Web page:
Things That Make TMJ Disorders Worse
While you might not be able to control the factors that cause TMJ disorders, you can control things that can make your TMD, and its symptoms, worse. Being aware of these habits can help when it comes to avoiding or preventing TMJ/TMD symptoms so you can decrease pain and TMJ disorder flare-ups.
Habits that can make temporomandibular disorders worse include:
Chewing on pens, pencils, toothpicks, or other items (These habits are often related to anxiety.)
Chewing ice, lollipops, or other hard candies
Excessively chewing gum
Grinding or clenching your teeth during the daytime
Taking large bites of food (This overworks jaw muscles.)
Sleeping on your stomach
Using your teeth as tools (e.g., opening packages, tearing tags off clothes, holding items, opening bottle caps)
Treatment Options for Temporomandibular Joint (TMJ) Disorders
For many people, the pain and discomfort from TMJ disorders is temporary and can be relieved with home remedies, self-managed care, and/or other nonsurgical treatments.
Most home remedies deal with managing pain. Typical home remedies include using ice packs and taking over-the-counter pain medications like ibuprofen, acetaminophen, or naproxen. While home remedies may help reduce the pain, they are temporary solutions and won’t always resolve the problems for long periods of time.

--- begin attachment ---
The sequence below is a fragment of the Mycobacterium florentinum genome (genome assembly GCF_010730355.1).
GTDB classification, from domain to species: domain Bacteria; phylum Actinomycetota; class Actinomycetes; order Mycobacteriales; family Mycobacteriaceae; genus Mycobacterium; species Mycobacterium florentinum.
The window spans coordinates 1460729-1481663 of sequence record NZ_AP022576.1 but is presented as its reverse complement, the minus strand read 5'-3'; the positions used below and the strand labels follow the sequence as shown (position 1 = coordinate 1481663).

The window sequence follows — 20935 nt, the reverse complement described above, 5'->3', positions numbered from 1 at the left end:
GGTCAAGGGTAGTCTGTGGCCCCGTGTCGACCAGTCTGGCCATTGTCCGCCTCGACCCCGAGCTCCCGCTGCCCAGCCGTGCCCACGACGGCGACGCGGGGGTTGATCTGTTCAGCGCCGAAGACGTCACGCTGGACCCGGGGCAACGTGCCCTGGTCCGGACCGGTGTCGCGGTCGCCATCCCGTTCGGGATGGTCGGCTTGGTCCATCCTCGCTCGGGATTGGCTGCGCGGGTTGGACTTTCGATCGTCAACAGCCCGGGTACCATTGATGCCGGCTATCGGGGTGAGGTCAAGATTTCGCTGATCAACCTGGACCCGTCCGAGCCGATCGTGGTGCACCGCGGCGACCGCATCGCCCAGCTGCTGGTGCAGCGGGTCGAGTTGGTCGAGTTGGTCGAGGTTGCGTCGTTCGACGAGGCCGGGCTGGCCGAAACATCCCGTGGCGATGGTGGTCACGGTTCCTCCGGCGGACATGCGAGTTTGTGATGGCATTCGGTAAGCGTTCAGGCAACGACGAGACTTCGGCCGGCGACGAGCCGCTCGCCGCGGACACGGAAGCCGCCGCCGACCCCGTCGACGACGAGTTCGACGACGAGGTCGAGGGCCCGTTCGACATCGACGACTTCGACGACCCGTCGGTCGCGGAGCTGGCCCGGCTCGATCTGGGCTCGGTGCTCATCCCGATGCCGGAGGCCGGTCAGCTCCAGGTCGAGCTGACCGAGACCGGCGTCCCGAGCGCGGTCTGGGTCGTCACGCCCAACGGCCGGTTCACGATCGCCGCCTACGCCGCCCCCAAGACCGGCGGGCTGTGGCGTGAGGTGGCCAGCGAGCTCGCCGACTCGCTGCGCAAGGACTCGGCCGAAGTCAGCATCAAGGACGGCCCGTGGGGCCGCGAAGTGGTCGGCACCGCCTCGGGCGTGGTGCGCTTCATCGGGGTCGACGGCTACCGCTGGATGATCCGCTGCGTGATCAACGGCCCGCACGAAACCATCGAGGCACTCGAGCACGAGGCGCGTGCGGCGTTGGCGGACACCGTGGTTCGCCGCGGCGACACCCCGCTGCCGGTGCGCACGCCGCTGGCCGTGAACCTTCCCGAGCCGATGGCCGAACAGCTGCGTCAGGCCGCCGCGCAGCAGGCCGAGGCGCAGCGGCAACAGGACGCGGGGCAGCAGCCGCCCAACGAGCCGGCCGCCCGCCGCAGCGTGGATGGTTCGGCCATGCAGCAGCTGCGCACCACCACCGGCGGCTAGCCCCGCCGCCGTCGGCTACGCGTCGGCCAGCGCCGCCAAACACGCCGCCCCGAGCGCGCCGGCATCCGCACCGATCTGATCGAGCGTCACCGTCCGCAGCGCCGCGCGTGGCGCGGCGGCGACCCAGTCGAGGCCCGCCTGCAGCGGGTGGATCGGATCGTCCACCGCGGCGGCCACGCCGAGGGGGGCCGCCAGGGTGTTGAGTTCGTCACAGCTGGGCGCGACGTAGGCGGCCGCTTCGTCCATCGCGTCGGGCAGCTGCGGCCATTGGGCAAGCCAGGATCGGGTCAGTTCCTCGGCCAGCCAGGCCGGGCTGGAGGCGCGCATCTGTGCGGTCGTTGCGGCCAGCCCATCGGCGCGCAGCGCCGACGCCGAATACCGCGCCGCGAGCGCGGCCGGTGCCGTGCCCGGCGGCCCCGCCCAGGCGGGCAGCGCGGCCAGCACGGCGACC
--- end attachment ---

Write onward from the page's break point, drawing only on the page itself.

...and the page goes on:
Sedatives, muscle relaxers, and pain relievers can be used to help treat TMJ disorders. Sedatives can help you sleep more peacefully at night. Muscle relaxers will help relax the muscles in the area. Muscle relaxers are often paired with pain relievers that help with the immediate pain.
Self-managed care options are all the activities you can do yourself. These activities can include learning everything you can about your type of temporomandibular joint disorder, identifying activities that cause TMD flare-ups, setting specific goals for managing your condition, and learning meditation and relaxation techniques to reduce and/or eliminate stress that might be contributing to TMJ pain or lead to habits that cause TMJ pain (e.g., clenching or grinding teeth, chewing on non-food items).
Other Options for Preventing TMJ/TMD Pain
Additional nonsurgical treatment options for TMJ disorders that do not involve medications include using a bite guard while you sleep or occasionally during the day, wearing a dental splint or mouth guard to realign the jaw, or physical therapy options. Physical therapy for temporomandibular dysfunctions typically includes stretches and exercises to strengthen the jaw along with using ice and moist heat.
If you have a severe case, your dentist or doctor may suggest other more aggressive treatment options. Corticosteroid injections directly into the joint can be helpful. Arthrocentesis, a medical procedure during which the jaw joint is washed out with sterile fluid to rinse away any debris, may also be helpful. If these and other nonsurgical treatments are not effective, surgery may be suggested as a last resort. Surgical options are generally only used when there is something structurally wrong with the joint of a patient with a TMJ disorder.
What to Do If You Think You Have a TMJ Disorder